Now that my kids are teenagers, I have the luxury of looking back on those early days of parenting, longing for snugly baby mornings with a fondness that only a good night’s sleep can provide. My kids bathe themselves, brush their own teeth, and put themselves to bed. I typically get a “good night mom, I love you” from each of them (and let’s be honest, that is THE BEST part of any bedtime routine) but my days of white-knuckle-gripping the evening in the hopes those kids of mine might sleep longer than two hours are long gone. Good riddance!
In honor of Sleep Awareness Month, I wanted to take a minute to reflect on those sleep-deprived years of early motherhood and tell myself now what I wish I had known then.
You cannot make them sleep.
I tried. No amount of reasoning, rationalizing, or bribing seemed to work on my babies. They did what they wanted when they wanted and I was helpless to stop them. I tried to teach them to sleep, I really did. But much like potty-training, they did it all themselves, in spite of me.
Go ahead and try all the advice.
Because you will get plenty of advice, especially when it comes to sleeping babies. I was given a variety of sleep schedules, sleep methods, detailed daily routines, and advice on how to teach the babies to self-soothe, or even how to let them cry it out. I watched videos, read books, and talked to my doctor. For me, nothing worked. I had five years, yes, you read that right, to try out ALL of the advice.
Don’t yell at the well meaning advice-givers.
Just let me be your cautionary tale on this one. Most people are not giving you advice out of a sense of superiority. Most people are genuinely trying to help you. However, if your last shower is a distant memory and you don’t even care because all you want is a nap, you might be too tired to be polite. It’s times like this when it’s best to just nod and stagger away.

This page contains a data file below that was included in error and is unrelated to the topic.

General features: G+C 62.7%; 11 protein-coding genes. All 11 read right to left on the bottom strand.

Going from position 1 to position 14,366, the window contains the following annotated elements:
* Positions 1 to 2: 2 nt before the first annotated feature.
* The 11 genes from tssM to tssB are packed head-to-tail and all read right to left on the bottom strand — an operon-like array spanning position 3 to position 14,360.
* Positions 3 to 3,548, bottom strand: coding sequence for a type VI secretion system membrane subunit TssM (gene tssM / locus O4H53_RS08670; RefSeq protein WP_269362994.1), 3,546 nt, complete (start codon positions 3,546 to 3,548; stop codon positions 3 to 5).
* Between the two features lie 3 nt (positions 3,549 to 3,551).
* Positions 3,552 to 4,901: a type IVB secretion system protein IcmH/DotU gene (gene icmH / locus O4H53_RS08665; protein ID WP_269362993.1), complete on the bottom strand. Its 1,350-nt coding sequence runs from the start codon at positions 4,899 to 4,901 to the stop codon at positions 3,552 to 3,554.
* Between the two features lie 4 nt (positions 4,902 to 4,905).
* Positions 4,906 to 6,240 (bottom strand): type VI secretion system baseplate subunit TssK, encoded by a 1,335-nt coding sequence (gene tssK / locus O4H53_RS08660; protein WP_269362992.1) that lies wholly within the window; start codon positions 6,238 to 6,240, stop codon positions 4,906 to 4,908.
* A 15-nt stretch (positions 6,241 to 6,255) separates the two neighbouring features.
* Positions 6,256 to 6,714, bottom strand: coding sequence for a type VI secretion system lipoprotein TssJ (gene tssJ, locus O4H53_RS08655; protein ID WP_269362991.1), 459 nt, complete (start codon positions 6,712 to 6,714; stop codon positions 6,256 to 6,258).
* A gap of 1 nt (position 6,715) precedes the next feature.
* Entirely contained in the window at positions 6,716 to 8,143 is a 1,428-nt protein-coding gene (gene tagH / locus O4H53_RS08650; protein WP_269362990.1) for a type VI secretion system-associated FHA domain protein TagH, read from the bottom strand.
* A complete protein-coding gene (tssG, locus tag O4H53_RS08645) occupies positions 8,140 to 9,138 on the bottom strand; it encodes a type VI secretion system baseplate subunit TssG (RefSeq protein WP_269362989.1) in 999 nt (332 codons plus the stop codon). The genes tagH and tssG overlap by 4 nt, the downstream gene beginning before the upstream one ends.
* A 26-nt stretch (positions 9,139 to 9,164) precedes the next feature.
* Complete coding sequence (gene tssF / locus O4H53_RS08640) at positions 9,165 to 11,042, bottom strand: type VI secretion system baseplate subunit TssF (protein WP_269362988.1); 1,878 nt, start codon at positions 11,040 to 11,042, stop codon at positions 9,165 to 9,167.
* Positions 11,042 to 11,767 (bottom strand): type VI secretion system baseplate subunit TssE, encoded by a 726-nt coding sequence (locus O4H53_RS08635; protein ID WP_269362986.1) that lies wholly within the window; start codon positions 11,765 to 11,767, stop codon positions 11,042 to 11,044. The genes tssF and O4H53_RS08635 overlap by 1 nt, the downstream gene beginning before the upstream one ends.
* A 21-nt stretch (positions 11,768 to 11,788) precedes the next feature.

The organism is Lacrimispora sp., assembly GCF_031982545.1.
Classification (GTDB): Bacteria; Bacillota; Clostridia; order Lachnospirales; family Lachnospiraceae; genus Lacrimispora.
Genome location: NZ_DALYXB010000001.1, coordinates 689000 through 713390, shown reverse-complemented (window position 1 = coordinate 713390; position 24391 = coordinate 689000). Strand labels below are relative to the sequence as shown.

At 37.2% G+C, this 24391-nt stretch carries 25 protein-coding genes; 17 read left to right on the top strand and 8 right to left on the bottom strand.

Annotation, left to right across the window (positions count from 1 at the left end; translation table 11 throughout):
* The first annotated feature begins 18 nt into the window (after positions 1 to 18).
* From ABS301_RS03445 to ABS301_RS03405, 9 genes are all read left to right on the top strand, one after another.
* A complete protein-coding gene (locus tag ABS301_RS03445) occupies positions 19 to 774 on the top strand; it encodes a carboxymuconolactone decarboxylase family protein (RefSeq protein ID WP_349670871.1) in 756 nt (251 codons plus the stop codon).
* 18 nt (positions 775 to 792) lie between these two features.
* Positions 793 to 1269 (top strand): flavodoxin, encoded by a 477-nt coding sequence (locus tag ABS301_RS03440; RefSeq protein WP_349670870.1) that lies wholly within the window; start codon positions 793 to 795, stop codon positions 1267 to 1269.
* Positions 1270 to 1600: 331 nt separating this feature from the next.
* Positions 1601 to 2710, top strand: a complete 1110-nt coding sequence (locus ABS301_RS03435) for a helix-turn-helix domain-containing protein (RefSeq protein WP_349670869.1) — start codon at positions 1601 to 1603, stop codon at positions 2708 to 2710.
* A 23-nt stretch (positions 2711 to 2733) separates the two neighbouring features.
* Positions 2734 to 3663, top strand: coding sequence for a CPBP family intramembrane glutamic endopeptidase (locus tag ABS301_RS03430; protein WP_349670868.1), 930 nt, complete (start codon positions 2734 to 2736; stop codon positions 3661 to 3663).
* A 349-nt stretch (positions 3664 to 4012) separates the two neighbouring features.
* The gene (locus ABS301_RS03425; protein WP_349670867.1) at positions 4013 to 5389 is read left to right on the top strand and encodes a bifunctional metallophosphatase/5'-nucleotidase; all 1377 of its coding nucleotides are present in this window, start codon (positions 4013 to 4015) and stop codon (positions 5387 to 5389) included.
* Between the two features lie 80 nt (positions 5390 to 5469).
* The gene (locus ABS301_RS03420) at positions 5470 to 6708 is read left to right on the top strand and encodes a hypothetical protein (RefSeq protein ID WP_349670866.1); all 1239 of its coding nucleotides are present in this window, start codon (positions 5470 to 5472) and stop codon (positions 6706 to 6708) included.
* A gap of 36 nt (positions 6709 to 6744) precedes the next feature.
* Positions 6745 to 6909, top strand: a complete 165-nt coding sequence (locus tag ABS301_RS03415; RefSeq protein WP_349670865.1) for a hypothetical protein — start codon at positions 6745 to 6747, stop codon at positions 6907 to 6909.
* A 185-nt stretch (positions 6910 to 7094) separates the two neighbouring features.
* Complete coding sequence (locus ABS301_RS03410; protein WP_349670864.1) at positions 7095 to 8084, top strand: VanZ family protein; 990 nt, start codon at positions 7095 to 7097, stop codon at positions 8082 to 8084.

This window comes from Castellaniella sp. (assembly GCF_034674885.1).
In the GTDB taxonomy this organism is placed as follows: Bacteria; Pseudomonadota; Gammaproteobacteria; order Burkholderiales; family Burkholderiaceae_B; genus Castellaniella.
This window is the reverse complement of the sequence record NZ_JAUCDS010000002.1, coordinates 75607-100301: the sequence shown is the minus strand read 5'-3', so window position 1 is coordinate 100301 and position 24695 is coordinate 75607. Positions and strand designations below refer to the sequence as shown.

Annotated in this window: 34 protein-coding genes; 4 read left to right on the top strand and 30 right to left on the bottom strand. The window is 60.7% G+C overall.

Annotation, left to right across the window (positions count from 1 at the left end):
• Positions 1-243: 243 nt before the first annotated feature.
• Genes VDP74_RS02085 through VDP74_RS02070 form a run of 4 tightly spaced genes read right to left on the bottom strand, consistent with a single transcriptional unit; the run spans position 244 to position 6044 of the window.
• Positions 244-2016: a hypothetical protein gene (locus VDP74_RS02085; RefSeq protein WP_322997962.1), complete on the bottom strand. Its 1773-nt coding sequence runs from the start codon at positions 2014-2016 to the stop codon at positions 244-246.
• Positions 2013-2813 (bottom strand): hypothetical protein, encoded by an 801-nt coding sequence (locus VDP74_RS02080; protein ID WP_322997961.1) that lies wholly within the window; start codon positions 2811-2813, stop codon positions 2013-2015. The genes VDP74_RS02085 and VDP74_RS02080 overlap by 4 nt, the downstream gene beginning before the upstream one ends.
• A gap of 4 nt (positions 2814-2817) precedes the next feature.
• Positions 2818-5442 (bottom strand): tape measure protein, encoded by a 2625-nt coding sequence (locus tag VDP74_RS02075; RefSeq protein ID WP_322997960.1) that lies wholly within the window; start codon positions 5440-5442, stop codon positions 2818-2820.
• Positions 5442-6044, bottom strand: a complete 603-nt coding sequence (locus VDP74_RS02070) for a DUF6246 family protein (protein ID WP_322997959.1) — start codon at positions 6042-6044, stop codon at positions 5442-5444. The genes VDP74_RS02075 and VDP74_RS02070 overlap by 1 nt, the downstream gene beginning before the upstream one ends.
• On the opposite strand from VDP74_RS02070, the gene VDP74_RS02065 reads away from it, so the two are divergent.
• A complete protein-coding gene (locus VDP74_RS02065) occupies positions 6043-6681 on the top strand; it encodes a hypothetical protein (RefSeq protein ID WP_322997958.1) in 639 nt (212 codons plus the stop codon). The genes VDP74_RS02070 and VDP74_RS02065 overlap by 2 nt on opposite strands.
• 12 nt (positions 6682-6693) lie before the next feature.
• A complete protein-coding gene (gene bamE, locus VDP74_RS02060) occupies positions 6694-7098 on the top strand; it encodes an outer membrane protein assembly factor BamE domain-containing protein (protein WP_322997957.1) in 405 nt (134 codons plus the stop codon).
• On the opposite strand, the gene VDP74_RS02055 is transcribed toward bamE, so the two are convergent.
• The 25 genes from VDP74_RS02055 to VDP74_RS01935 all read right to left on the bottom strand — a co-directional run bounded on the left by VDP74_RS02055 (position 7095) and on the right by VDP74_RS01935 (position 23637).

Advocate for yourself with your co-parent.
I’m blessed with an amazing spouse. But, ladies, he did not come that way! He truly had no idea what it was like for me because my experiences were uniquely mine, just like his were unique to him. I had to tell him that I was so tired I couldn’t find the car keys so there were no groceries and therefore no dinner forthcoming. I had to explain that even though he had worked all day (in an office with adults who frowned upon close personal contact I might add) and also wasn’t sleeping at night, that his day wasn’t over when he got home because someone ELSE needed to hold this baby for 10 minutes. Chuck is not a mind-reader on a good day, let alone when we were tired. We had to communicate.
Show grace, grace, and more grace to your baby and yourself.
Remind yourself that whether your baby sleeps or not, this is not a parenting performance review. All parents are different. All babies are different. You are doing just fine. Cut your baby some slack because being a baby is hard work and none of us got an instruction manual. Be kind to yourself, too. Order pizza. Have a pajama day while you catch up on laundry. Be thankful you’re too tired to see how messy your house has gotten. These are not signs of failure, these are signs of parenthood! Try and embrace every sleepy second. While it seems an eternity, this too shall pass.